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Learn how to poach an egg with my easy technique below – no need for a thumbtack, no need for a strainer, and no need for a poach pod. It just takes some water, vinegar, and a little patience to make perfectly poached eggs every time. Then, serve them on top of avocado toast or cauliflower waffles for a hearty breakfast!
How to poach an egg
Start by cracking an egg into a small bowl or ramekin. There are many methods that recommend straining the egg through a mesh sieve to get rid of the wispy whites. But that part is completely edible. And I say it’s no big deal keeping it there and can be tucked under for presentation sake.
- Combine the water and vinegar in a small pot and bring to a gentle simmer. Swirl the water with a slotted spoon in a clockwise motion to create a vortex.
- While the water is still in a vortex motion, bring in the bowl of ramekin right over the pot.
- Gently pour the egg into the center of the pot,
- Cook the egg to the desired doneness. Cook for 3 minutes for a runny yolk or 5 minutes for a firmer, creamy yolk.
Remove the egg with a slotted spoon and dab with a paper towel to remove any excess water.
Two types of poached eggs
Keep in mind these cooking times so you can get the poached eggs perfectly the way you prefer:
- Set white and runny yolk: 3 minutes
- Set white and firmer creamy yolk: 5 minutes
The cooked eggs can be shocked in an ice bath to halt further cooking, which could change the yolk’s texture. However, I don’t think this step is necessary.
A runny yolk will gently spill out over the plate. This is great for serving on top of a noodle dish, avocado toast or a breakfast grain bowl as it creates a great sauce to mix with the other ingredients.
Firm creamy yolk
A firm, creamy yolk can be almost solid with just a whisper of liquid left in the yolk. This is what I usually prefer because it’s great on its own and perfect for kids as well.
Tips for Poaching Eggs
I consulted the experts, aka some of my favorite cookbooks, for tips on poaching eggs.
- Poach only the freshet eggs according to Mastering the Art of French Cooking.“A stale egg with watery white is unpoachable because the white trails off in wisps leaving the yolk exposed.”
- Use one tablespoon vinegar per quart of poaching water. You can apply this to as many eggs as you want in a single pot.
- Make sure there are visible fading bubbles in the poached water according to Salt, Fat, Heat, Acid. The simmering water should resembles a stale glass of champagne.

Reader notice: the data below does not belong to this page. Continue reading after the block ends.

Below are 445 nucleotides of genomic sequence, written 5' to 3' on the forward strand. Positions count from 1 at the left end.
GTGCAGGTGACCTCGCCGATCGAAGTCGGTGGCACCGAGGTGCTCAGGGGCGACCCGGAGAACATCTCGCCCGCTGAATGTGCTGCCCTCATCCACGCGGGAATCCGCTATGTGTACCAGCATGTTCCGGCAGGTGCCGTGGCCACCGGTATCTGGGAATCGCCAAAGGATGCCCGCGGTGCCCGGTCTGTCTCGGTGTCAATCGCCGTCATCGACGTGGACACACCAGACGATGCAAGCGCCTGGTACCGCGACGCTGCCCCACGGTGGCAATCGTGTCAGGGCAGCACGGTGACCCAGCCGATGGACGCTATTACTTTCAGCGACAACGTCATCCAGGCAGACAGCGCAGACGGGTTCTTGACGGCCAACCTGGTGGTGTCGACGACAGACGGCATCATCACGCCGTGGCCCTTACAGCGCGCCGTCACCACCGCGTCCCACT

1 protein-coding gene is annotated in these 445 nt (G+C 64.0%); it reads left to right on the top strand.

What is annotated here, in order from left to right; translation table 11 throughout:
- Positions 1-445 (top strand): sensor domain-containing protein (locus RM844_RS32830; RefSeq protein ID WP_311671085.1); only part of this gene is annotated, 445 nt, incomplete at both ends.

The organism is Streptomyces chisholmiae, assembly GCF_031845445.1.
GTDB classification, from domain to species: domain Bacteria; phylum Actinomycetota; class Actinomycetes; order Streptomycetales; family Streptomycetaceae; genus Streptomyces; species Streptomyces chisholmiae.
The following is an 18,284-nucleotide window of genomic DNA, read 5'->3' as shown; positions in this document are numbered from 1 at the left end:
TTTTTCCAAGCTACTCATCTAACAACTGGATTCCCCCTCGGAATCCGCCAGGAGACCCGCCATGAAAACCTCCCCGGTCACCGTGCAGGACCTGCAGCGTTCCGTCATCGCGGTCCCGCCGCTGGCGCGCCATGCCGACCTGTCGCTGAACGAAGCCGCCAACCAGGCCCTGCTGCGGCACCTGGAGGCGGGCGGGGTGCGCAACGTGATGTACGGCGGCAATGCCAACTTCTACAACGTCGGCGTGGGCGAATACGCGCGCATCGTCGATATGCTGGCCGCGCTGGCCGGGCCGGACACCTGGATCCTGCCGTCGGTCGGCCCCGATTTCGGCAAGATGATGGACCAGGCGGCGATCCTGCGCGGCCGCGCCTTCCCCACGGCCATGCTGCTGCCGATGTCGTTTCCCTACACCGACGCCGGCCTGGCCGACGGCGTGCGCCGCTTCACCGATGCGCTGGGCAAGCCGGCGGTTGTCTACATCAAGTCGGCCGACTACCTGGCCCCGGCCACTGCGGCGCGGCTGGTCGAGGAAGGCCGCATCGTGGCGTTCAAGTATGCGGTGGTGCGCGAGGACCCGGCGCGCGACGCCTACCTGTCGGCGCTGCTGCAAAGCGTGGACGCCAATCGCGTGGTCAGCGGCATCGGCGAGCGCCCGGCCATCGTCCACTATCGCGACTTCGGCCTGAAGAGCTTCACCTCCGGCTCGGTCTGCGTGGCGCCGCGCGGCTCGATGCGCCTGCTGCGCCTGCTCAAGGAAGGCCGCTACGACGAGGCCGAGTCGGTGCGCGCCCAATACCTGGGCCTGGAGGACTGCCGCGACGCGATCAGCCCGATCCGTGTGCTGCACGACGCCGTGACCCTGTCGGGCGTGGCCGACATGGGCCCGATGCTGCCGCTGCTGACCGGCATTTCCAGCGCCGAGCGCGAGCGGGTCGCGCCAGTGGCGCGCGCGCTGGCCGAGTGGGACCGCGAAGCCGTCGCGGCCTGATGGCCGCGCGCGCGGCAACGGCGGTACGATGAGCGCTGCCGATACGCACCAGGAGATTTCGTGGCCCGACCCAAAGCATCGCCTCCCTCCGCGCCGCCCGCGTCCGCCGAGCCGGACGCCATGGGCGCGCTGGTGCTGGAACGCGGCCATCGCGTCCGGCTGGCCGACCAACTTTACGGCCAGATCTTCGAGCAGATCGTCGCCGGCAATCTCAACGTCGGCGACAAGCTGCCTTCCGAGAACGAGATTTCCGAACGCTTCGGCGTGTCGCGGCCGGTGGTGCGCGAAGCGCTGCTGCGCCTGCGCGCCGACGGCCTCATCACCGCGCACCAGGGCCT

- Keep in mind these skillet sizes fo amount of eggs according to Joy of Cooking handily matches skillet size to poaching job: Use an 8-inch skillet for 4 eggs, 10-inch skillet for 6 eggs and 12-inch skillet for 10 eggs.
Frequently asked questions:
Poached eggs are best eaten immediately, but they can be stored in cold water in the refrigerator. Eat within two days.
Very gently in hot but not boiling water. Let the eggs warm up for five to 10 minutes and try to keep the temperature constant.
Not a great idea. Egg whites freeze well; egg yolks do not and your defrosted product will be compromised.
Refrigerated eggs last a long time – up to five weeks in the fridge and that is often past the “sell-by date.” For the freshest eggs, look for the more revealing three-digit Julian date, printed near the sell-by date. The Julian date is the specific day the eggs were packaged: 001 is January 1. December 31 is 365 . Let this converter do the math for you.
Try the floating hack. Put the egg in question in a wide drinking glass or glass bowl. Does it float? Throw it out. If it lays on the bottom on its side, it’s very fresh. If the tip hits the bottom of the glass, it is still okay to eat.
Recipes to make with poached eggs
- Avocado Toast with Egg –4 Ways
- Easy Shakshuka Recipe
- Shakshuka with Feta
- Green Shakshuka
- Smoked Salmon Eggs Benedict
- Asparagus with Poached Egg and Parmesan
- Spinach Ramen Noodle Soup with Poached Egg
- Poached Egg and Avocado Breakfast Bowl
- Cilantro Fried Rice Bowl with Poached Egg
- Poached Eggs and Lentil Hash
More egg recipes
Poached eggs are not just a restaurant treat! Now you can make them at home using my easy-to-follow tutorial for how to poach an egg perfectly!
If you’ve found this cooking resource for How to Poach an Egg helpful or if you’ve tried any recipe on FeelGoodFoodie, then don’t forget to rate the recipe and leave me a comment below! I would love to hear about your experience with this technique. And if you snapped some shots of it, share it with me on Instagram so I can repost on my stories!
How to Poach an Egg
- 2 cups water
- 1 tablespoon white vinegar
- 1 egg
- Combine the water and vinegar in a small pot; bring to a simmer.
- Crack an egg into a ramekin or small bowl.
- Swirl the water with a slotted spoon in a clockwise motion to create a vortex
- Gently pour the egg into the center of the pot, cook to desired doneness. Remove with a slotted spoon and dab with a paper towel to remove any excess water. Cook for 3 minutes for runny yolk or 5 minutes for firmer creamy yolk.